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The Mendoza Line is an informal term used in baseball for the threshold of incompetent hitting. Even though Mario Mendoza's lifetime batting average is .215, the Mendoza Line is said to occur at .200, and when a position player's batting average falls below that level, the player is said to be below the Mendoza Line. It is often thought of as the offensive threshold below which a player's presence in Major League Baseball cannot be justified despite his defensive abilities. National League pitchers are not held to the Mendoza Line standard, since their specialized work and infrequent batting excuses less competence in hitting.[1]

Contents

Origin of the term

The term is named for former shortstop Mario Mendoza, a flashy defensive player but a poor hitter who struggled at the plate. Although Mendoza's batting average was .215 lifetime, he was known as a sub-.200 hitter whose average frequently fell into the .170 to .180 range during any particular year. That proved to be true in 1979 when Mendoza managed to finish the year with a meager .198 average.

Baseball legend George Brett is believed to have coined the term early in that season when asked about his own batting average.[2] Brett is said to have remarked "The first thing I look for in the Sunday papers is who is below the Mendoza line".[3] Bruce Bochte and Tom Paciorek have also been credited as creators of the expression.[4]

One explanation for the expression relates to the historical presentation of numerous batting averages in the Sunday newspapers. Not all batting averages were presented. The theory holds that Mario Mendoza was at the bottom of those that were published and players with lower batting averages did not appear. They were "below the Mendoza line".[5]

An alternative explanation refers to the concept of a player failing to "hit his weight." Bob Prince, a Pirates announcer, used this meaning in the 1970s when Mendoza played for Pittsburgh. According to his Baseball-Reference.com player page, Mendoza weighed 187 pounds. Mendoza ended his 1975 season with the Pirates with a batting average of .180 and batted only .185 in 1976, so this was a frequent occurrence. Since then the Mendoza Line has been arbitrarily set at values ranging from .180 to .215.

Other Uses

A variant of the phrase appeared in the CBS TV show How I Met Your Mother; Barney Stinson describes a new girlfriend of Ted Mosby whose craziness outweighs her hotness as "below the Vicki Mendoza diagonal," referring to a woman he once dated.[6]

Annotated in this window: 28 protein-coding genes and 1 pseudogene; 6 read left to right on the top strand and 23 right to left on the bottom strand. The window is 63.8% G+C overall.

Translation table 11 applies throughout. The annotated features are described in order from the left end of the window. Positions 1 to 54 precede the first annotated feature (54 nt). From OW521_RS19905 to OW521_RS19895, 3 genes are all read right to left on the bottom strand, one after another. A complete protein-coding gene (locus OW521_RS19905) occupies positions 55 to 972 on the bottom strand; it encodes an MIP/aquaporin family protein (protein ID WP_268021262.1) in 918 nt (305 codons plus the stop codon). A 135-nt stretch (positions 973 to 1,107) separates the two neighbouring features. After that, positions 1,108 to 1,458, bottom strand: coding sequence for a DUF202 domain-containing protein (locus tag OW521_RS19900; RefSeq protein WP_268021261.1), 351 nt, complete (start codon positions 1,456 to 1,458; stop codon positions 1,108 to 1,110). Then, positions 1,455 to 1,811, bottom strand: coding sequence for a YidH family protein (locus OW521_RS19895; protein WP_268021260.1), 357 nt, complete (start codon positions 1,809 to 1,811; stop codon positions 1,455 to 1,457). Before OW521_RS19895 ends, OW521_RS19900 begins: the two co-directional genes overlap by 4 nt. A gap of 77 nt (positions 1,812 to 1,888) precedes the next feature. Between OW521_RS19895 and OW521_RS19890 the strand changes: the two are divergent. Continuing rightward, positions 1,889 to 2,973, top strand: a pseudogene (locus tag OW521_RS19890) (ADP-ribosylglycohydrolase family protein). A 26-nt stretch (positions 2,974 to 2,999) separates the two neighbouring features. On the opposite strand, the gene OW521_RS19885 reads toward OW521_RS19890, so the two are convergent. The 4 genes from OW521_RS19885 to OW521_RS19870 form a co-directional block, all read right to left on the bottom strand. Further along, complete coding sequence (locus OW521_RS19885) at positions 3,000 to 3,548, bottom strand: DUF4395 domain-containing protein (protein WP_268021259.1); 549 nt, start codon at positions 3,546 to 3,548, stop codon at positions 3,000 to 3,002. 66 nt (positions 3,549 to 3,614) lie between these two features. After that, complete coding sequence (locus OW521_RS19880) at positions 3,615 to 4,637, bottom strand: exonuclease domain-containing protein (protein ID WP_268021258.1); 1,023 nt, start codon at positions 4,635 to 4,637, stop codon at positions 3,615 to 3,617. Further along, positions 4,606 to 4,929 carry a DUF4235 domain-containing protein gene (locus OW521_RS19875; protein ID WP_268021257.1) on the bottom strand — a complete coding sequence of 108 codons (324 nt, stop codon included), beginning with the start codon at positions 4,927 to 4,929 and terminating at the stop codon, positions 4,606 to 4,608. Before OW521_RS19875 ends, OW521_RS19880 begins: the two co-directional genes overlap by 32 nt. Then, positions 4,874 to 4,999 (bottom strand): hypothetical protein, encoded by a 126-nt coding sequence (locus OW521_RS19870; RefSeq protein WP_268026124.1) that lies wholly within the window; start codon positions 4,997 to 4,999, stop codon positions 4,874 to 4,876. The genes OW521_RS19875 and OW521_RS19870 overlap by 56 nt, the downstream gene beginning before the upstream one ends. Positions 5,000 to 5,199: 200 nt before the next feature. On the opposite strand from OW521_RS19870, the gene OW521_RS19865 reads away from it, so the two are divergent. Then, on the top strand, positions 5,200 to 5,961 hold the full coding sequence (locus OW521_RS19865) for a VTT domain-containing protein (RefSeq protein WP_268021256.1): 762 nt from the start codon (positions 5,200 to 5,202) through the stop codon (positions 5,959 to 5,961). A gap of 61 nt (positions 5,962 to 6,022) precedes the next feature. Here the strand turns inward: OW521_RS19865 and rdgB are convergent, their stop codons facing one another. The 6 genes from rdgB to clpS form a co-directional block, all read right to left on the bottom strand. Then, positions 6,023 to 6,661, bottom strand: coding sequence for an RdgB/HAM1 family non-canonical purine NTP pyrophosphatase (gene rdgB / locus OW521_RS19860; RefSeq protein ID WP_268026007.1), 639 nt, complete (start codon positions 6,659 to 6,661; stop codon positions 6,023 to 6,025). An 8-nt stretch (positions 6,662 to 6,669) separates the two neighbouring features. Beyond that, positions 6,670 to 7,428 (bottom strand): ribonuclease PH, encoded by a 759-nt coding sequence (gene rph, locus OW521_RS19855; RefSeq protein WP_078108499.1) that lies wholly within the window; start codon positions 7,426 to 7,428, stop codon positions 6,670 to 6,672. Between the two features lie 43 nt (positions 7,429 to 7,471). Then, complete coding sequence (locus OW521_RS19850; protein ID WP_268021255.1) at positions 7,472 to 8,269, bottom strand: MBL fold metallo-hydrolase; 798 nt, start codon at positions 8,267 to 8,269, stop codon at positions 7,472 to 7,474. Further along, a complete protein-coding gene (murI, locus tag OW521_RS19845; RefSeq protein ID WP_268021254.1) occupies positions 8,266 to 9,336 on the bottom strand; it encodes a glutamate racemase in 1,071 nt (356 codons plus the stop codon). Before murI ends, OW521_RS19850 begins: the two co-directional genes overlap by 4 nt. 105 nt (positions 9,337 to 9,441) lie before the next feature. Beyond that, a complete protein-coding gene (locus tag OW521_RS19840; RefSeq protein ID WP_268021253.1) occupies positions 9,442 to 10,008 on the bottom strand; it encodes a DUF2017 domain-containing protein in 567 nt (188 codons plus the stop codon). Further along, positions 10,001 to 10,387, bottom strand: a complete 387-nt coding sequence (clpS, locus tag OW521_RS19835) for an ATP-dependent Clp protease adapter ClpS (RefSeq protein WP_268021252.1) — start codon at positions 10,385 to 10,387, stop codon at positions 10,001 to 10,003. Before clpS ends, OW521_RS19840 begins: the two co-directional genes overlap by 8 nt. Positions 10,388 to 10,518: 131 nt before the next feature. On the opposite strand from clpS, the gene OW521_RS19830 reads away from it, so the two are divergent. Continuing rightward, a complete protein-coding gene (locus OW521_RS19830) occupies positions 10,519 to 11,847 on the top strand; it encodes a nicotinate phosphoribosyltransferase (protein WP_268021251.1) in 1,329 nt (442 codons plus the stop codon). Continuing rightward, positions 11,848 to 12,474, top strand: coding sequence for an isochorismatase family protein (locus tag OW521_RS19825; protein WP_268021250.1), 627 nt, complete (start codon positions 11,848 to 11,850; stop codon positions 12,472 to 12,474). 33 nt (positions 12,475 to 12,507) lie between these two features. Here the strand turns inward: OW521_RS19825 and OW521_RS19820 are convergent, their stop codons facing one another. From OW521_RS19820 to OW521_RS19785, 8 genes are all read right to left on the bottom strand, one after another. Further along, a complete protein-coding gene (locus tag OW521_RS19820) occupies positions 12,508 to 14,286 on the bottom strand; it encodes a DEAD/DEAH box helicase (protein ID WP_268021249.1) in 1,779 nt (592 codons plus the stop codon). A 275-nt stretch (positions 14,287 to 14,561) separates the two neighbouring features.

Keith Olbermann, host of the MSNBC Countdown with Keith Olbermann cable television news program used a "Mendoza Line of presidential politics" metaphor in reference to Republican presidential candidate Rudy Giuliani's withdrawal from the 2008 U.S. presidential primaries after winning only one delegate. Olbermann, a baseball historian and member of the Society for American Baseball Research, credited George Brett for popularizing the "Mendoza line" term, and said it referred to Mario Mendoza.[5]

In the movie business, the Mendoza Line is used to describe a movie that earns a per theater average of less than $2,000 over a weekend. For movies released by major studios, it costs about $2,000 to create and ship a print to a movie theater, so, taking into account the revenue earned over the whole week, and the share of revenue kept by the movie theater, if a movie earns less than $2,000 in a theater over a weekend, the studio would have been better off never playing the movie in that theater. Similarly, for movies in limited release, earning over $2,000 in a theater is enough to encourage theater owners to continue booking the movie for additional weeks. Movies earning below the Mendoza Line therefore tend to disappear quickly from theaters. The term was coined by C.S. Strowbridge of box office tracking web site The Numbers.[7]

References

  1. ^ "The Mendoza Line: Bad in Sports, Bad For the Budget". http://personalmoneystore.com/moneyblog/2009/08/13/mendoza-line/. Retrieved 2009-12-02.  
  2. ^ Mario Mendoza at Baseball Library.com
  3. ^ Sklars, Robert &, Waggoner, Glen; Eisenberg. Lee. Rotisserie League Baseball (Bantam 2nd ed ed.). Toronto; New York:: Bantam Books. ISBN 9780553343939. http://books.google.com/books?id=2BSb1-n4cccC&q=Rotisserie+League+Baseball+1987&dq=Rotisserie+League+Baseball+1987&client=firefox-a&pgis=1. Retrieved 2009-06-24.  
  4. ^ Pepper, Al. "The Curious Origins of the Mendoza Line". alpepper.tripod.com. http://alpepper.tripod.com/mendozaline.html. Retrieved 2009-06-24.  
  5. ^ a b Olbermann, Keith (2008-01-30). "The fall of Rudy" (video). Countdown with Keith Olbermann (New York City: MSNBC). http://www.msnbc.msn.com/id/21134540/vp/22922965#22922965. Retrieved 2008-01-31. "It was the Baseball Hall of Famer George Brett who popularized it, the so called Mendoza line, the guy with the lowest batting average who still got his name on the list published in the Sunday newspapers. Named for Mario Mendoza..."  
  6. ^ YouTube - The Hot / Crazy Scale
  7. ^ The Numbers - Even Horror Films Can't Survive the October of Terrors

Further reading

  • Mendoza's Heroes: Fifty Batters Below .200, Al Pepper, 2002, Poco Press
  • The New Dickson Baseball Dictionary, Paul Dickson, 1999, Harvest Books

External links

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